When every corner of the museum had been sufficiently explored, we headed out in search of some lunch. When I asked her where she wanted to go she replied, “Starbucks and get some lemon bread.” Oookay. There was a Starbucks about four blocks away, and when I told her it was a loooong walk she assured me she could make it.
And she did. She walked the whole way, holding my hand.
We did take a little break as we passed the steps of a plaza, but I mean, those steps were just asking to be sat on.
We watched the cars drive by and Samantha was thrilled whenever she saw a red car. “Anoder one!” But the most exciting was when we saw The Link, the downtown light rail train that went past.
“Dere goes da Yink!”
Eventually, we made it to Starbucks. With her heart set on a pink doughnut, she settled on a pink cake pop when we discovered the doughnuts were all gone. As her self-proclaimed favorite aunt, I am entitled to buy her whatever she wants at Starbucks. But of course I couldn’t just let her have a sugar covered ball of sugar on a stick for lunch, so I rounded things out with a fruit cup, a string cheese and apple juice for her, and an iced green tea for me.
We chatted and ate and sipped. We decided the photos on the wall were of cups of hot cocoa, and not coffee even though there were coffee beans next to the cups. Don’t argue with a two and a half-year-old. You will not win.
Those big eyes will get her pretty much anything she wants from Aunt Candy anyway.
Pink cake pops are the best thing ever, in case you were wondering.
That is, until you spot the Link going by again, in which case you announce it for the entire coffee shop to hear, because that is some excitement right there! We wouldn’t want them to miss the Link!
Once she finished eating we took our drinks along for the walk back. Surely we would need some refreshment for the journey.
On our way back we visited the “really big girl”, a 22 foot wooden statue of a Native American woman.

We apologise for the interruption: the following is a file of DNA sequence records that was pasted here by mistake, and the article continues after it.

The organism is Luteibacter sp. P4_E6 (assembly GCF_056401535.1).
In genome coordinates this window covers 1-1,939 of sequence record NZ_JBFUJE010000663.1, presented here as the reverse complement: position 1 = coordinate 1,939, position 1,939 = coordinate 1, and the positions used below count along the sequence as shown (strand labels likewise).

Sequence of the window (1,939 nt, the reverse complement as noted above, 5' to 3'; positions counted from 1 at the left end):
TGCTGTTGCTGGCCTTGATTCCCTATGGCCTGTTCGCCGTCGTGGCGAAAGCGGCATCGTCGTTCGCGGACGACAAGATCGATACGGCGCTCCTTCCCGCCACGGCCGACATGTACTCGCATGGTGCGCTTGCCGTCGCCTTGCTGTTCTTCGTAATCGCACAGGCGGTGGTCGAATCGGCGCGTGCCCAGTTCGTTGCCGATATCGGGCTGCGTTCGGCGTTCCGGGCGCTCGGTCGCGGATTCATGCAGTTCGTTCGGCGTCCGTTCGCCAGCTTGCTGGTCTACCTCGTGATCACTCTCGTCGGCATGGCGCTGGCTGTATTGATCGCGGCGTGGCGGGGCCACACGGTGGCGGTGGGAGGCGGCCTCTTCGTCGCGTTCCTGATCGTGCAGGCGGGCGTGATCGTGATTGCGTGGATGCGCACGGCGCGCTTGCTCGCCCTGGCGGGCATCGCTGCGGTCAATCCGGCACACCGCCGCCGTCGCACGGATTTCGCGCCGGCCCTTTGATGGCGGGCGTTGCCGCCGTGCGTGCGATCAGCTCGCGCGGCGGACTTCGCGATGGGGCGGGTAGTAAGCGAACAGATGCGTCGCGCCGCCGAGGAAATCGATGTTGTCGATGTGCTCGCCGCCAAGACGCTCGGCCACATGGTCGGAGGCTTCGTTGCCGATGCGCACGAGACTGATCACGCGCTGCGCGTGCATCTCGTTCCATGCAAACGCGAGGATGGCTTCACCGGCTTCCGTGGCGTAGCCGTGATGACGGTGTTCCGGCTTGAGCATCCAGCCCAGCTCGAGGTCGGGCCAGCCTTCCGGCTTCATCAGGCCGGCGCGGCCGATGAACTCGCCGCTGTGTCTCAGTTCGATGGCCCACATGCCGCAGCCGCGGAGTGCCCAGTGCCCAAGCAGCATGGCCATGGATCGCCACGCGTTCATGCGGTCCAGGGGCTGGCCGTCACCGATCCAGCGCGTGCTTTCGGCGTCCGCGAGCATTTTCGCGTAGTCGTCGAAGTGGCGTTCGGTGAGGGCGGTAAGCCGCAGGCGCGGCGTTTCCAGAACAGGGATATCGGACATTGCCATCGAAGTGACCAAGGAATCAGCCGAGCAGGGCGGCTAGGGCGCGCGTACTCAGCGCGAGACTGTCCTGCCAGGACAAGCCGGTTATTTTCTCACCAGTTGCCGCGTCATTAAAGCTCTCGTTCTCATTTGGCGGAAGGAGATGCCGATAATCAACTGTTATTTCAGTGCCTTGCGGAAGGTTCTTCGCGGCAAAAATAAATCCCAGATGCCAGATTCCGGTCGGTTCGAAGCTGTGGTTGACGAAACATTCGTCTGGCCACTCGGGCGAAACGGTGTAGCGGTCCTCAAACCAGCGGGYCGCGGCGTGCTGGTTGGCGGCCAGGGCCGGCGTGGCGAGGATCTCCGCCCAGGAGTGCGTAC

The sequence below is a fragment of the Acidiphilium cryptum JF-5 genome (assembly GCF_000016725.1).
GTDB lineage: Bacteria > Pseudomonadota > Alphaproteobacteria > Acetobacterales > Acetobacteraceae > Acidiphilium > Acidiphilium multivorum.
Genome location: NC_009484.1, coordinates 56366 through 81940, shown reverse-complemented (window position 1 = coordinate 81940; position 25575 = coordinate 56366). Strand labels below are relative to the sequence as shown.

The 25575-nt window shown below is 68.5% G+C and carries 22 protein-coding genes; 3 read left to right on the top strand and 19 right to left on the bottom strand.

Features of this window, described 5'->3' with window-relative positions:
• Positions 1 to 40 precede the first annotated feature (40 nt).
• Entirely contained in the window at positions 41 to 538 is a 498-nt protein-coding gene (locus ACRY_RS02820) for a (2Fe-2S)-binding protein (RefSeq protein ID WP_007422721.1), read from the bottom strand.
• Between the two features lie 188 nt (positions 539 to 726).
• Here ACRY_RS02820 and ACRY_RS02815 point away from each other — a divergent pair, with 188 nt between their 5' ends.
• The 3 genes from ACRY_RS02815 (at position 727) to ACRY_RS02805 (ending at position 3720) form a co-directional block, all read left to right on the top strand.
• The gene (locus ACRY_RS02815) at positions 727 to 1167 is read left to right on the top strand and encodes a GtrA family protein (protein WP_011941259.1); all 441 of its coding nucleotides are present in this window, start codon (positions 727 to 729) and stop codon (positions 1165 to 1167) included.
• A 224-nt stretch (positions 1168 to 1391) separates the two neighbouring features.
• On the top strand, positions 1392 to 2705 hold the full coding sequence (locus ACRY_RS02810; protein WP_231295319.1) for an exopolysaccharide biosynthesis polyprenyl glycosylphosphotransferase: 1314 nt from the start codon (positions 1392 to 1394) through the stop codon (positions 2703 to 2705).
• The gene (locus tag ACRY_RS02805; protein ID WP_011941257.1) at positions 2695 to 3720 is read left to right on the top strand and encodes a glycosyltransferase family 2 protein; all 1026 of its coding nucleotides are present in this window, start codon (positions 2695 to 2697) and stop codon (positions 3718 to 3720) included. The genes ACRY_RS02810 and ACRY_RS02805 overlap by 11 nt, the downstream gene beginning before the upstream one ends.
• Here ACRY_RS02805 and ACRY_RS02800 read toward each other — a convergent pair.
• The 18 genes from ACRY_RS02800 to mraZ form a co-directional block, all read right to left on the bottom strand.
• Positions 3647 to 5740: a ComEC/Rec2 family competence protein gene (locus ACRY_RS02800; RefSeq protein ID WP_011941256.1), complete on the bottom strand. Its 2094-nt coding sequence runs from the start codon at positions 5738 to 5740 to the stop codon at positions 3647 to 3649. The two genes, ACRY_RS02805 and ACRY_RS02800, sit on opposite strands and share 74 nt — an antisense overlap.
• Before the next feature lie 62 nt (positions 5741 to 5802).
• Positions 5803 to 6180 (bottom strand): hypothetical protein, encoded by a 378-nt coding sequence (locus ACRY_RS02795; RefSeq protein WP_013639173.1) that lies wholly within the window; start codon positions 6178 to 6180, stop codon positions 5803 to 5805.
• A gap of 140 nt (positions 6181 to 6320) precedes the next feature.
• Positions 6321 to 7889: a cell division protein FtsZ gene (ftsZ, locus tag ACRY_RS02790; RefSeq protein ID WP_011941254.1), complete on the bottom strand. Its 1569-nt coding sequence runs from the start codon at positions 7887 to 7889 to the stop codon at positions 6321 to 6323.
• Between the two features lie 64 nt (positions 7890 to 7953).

We also got to see a marching band and a bunch of men walking “a mile in her shoes”–they all had pink high heels on to raise awareness for sexual assault. We danced to the music and waved to the walkers then she wanted to keep seeing the “prade” (parade) even though they were no longer in sight. She saw the letter P on a sign to indicate parking and pointed out that it indeed, was the letter P. She then broke into the ABC song, only needing reminding of “what come after G?” but knew the rest perfectly. Smartypants, I tell ya.
She walked the entire way back to the car (why was I so surprised by that?) and us girls partied on like only girls do. We went to Costco.
I offered to take her home first but she was super excited to go. I can’t blame her–I get that way about Costco too. (That is, when I’m not busy hating it.) She told me she always buys oranges at Costco.
I didn’t get any oranges, but I did get a ten pound box of sweet potatoes, some dish and laundry soap, and I just might have picked up a little something that caught her eye. I am entitled to indulge her–I am her favorite aunt, remember? She also got to sample some lemon cake. It wasn’t Starbucks lemon bread, but it was satisfactory, nevertheless.
I think she liked the smiley face the lady at the door drew on our receipt more than the Little People book though.
Oh well. In the car we sang toddler tunes at the top of our lungs. I can belt out a mean rendition of Twinkle Twinkle Little Star, yo.
And she knew every word to Take Me Out to the Ball Game. Now that really brought me back because that was my boys’ very favorite when they were little(r). I used to sing it to Cameron every night over and over when he was about a year old–it was the only way I could get him to sleep without rocking him in the rocking chair.
Anyway, it was a really fun day spent with an amazing little girl.
I was glad to be reminded of the joys of experiencing life through the eyes of a two and a half-year-old again. I think we should all be reminded of that once in awhile.
Who is the cutest little girl around?